It's enough to turn everyone into a vegan.
Last week, reports of possible metal shavings in meat sparked the recall of meat products packaged in Port McNeill, B.C. The recall involved beef and pork products and was initiated by a Vancouver Island store.
Metal shavings in meat is like reporting sawdust in a brewery. Or critters in the cake flour of a bakery. Time to take stock.
It takes roughly five to 20 kilograms of feed and about 15,000 litres of water for a kilogram of beef to be produced, whereas it takes only two kilograms of feed and less than one-third the water to produce a kilogram of chicken. And within 35 years, we could run out of the land needed to produce the beef that fuels the carnivores.
Consider the Guinness-worthy temptations: You can walk into steak houses and order 20-ounce steaks. That's enough to feed four or five people. For a solitary diner, that's just greedy. Or perhaps Wagyu beef, for which a small steak costs about $90. That's just wrong, but it seems to be in our nature to go big, go expensive, go for a coronary.
And it's killing us.
A recent story in the Financial Post cites research and development that is underway in the grossly unappealing sector of making fake beef, or lab beef — also known by the catchy name, cultured beef — in which plants are used to create meat, similar to what a cow eats to produce its flesh and muscle. This is what the future holds as the consumption of beef continues to rise and we wrestle with land use.
So consider the options: worms, and crickets — and any number of insects and critters — that can be ground into a powder to boost the protein content of non-meat alternatives.
We may not be ready for that. Or are we?
Twenty or 30 years ago, raw fish wasn't even considered as we pursued our fetish for cow and chicken flesh. Today it is so routine, and largely inexpensive, it is difficult to remember a time when we weren't addicted to that silky-smooth, clean sensation on our tongues along with that hit of wasabi.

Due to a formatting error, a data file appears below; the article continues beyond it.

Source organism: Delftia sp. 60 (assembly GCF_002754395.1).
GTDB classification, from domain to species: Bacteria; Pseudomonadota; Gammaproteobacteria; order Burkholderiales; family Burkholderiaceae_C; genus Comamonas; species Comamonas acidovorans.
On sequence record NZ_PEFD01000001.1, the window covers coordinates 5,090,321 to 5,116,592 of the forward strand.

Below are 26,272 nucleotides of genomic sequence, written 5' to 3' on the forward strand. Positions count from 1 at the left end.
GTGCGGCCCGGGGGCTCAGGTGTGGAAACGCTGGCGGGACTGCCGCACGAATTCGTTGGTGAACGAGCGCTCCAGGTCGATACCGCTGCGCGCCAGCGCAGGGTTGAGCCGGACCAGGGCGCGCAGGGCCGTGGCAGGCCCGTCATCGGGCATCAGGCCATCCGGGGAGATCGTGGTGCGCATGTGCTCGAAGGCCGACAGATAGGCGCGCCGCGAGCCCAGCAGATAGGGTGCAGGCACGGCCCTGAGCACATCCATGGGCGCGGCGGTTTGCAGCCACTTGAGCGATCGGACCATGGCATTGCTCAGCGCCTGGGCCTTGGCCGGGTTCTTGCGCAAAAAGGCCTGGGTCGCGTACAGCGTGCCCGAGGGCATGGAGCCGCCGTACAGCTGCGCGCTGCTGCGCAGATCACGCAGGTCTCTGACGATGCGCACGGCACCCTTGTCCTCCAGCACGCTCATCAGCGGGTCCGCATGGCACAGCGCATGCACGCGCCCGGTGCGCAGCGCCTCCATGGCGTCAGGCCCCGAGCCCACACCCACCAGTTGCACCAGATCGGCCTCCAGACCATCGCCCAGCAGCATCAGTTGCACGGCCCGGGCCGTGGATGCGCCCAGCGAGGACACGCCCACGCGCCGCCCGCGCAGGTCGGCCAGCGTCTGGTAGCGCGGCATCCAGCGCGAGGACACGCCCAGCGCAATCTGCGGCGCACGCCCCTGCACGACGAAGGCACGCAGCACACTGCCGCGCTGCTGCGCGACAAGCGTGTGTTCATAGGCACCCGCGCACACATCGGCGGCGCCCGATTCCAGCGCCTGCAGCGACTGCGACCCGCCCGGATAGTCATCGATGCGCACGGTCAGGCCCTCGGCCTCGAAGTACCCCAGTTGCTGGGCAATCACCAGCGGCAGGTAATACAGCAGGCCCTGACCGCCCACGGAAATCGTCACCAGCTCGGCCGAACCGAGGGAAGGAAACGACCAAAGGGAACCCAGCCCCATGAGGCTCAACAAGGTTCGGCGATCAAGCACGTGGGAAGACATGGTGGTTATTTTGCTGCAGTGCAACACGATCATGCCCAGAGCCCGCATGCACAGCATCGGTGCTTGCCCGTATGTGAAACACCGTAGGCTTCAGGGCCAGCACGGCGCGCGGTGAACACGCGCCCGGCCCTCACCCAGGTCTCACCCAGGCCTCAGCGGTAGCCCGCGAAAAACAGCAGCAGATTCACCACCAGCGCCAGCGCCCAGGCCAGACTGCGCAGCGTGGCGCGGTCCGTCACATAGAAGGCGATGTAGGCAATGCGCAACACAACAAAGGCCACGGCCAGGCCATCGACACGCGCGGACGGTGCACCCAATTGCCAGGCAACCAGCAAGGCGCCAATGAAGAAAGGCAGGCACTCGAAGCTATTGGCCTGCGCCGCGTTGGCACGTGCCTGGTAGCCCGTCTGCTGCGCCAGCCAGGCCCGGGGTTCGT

And soy milk is so much easier to digest for Western cultures weaned on cow's milk, which led to generations of flatulent, lactose-intolerant sufferers. A few decades ago, we wouldn't have known a soy bean from a navy bean. In the past decade, sales of non-dairy alternatives have charted skyward as nuts, rice and coconut have become the darlings of the milk-alternative movement. There is an entire generation that will roll over in their graves at the thought of calling such liquids "milk." That generation was already weakened by that whole margarine thing and it took decades for us to return to the glory days of butter. Progress has been difficult and fraught with misdirection and mistakes.
As you read this, research is well underway to produce new proteins that mimic those found in the real milk. Yes whey. Call it "vegan" and it may just sell alongside the nut milks. But will it taste real?
We are nothing if not determined in our pursuit of mimicry. Remember faux fat? One such product was Olestra, which was discovered by accident but was further developed to replace those naughty fats like those found in potato chips. In the late '90s, Olestra gave hope to the fat-addicted because we could consume the good stuff guilt-free. We still could have that silken, fatty feel on our tongues. Hooray!
But researchers found that it just wasn't the same. The faux fat didn't fool the brain, which understood that it wasn't getting the calories. The result? The body kicks into starvation mode. It's the same with artificial sweeteners: At the taste of the sweetener, the brain is signaled to expect a caloric windfall, and when those calories aren't delivered, the fat-storage process accelerates to convert calories into fat.
At that point, the long-term effects of Olestra were not known. And then came the disturbing reports of gas, bloating, cramping and — the side effect that killed it right then and there — "anal leakage."
What have we learned?
• We'll try anything.
• The best solutions seem to be the real-food ones, not the molecular recreations.
• It's all fun and games until it all goes to anal leakage.
We'll take an order of ground crickets — to go.